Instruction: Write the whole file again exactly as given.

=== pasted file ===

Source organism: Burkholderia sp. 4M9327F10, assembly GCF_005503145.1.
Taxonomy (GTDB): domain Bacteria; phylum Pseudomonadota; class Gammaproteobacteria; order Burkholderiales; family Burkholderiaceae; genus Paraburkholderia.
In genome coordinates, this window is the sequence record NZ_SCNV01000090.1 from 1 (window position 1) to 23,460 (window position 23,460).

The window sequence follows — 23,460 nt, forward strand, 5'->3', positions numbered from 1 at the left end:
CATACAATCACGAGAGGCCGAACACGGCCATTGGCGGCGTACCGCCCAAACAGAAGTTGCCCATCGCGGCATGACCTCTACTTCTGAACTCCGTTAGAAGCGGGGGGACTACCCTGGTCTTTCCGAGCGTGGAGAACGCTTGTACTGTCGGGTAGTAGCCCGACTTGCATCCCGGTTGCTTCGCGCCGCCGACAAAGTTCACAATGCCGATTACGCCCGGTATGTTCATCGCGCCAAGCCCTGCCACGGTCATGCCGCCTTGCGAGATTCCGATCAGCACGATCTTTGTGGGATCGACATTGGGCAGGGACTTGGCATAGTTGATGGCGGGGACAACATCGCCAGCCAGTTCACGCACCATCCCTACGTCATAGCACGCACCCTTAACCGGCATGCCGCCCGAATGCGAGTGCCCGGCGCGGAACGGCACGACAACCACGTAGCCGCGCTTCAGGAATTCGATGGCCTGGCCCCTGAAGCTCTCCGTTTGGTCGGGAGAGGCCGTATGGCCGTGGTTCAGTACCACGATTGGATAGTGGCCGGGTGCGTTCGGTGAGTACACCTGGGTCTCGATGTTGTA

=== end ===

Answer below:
Source organism: Burkholderia sp. 4M9327F10, assembly GCF_005503145.1.
Taxonomy (GTDB): domain Bacteria; phylum Pseudomonadota; class Gammaproteobacteria; order Burkholderiales; family Burkholderiaceae; genus Paraburkholderia.
In genome coordinates, this window is the sequence record NZ_SCNV01000090.1 from 1 (window position 1) to 23,460 (window position 23,460).

The window sequence follows — 23,460 nt, forward strand, 5'->3', positions numbered from 1 at the left end:
CATACAATCACGAGAGGCCGAACACGGCCATTGGCGGCGTACCGCCCAAACAGAAGTTGCCCATCGCGGCATGACCTCTACTTCTGAACTCCGTTAGAAGCGGGGGGACTACCCTGGTCTTTCCGAGCGTGGAGAACGCTTGTACTGTCGGGTAGTAGCCCGACTTGCATCCCGGTTGCTTCGCGCCGCCGACAAAGTTCACAATGCCGATTACGCCCGGTATGTTCATCGCGCCAAGCCCTGCCACGGTCATGCCGCCTTGCGAGATTCCGATCAGCACGATCTTTGTGGGATCGACATTGGGCAGGGACTTGGCATAGTTGATGGCGGGGACAACATCGCCAGCCAGTTCACGCACCATCCCTACGTCATAGCACGCACCCTTAACCGGCATGCCGCCCGAATGCGAGTGCCCGGCGCGGAACGGCACGACAACCACGTAGCCGCGCTTCAGGAATTCGATGGCCTGGCCCCTGAAGCTCTCCGTTTGGTCGGGAGAGGCCGTATGGCCGTGGTTCAGTACCACGATTGGATAGTGGCCGGGTGCGTTCGGTGAGTACACCTGGGTCTCGATGTTGTA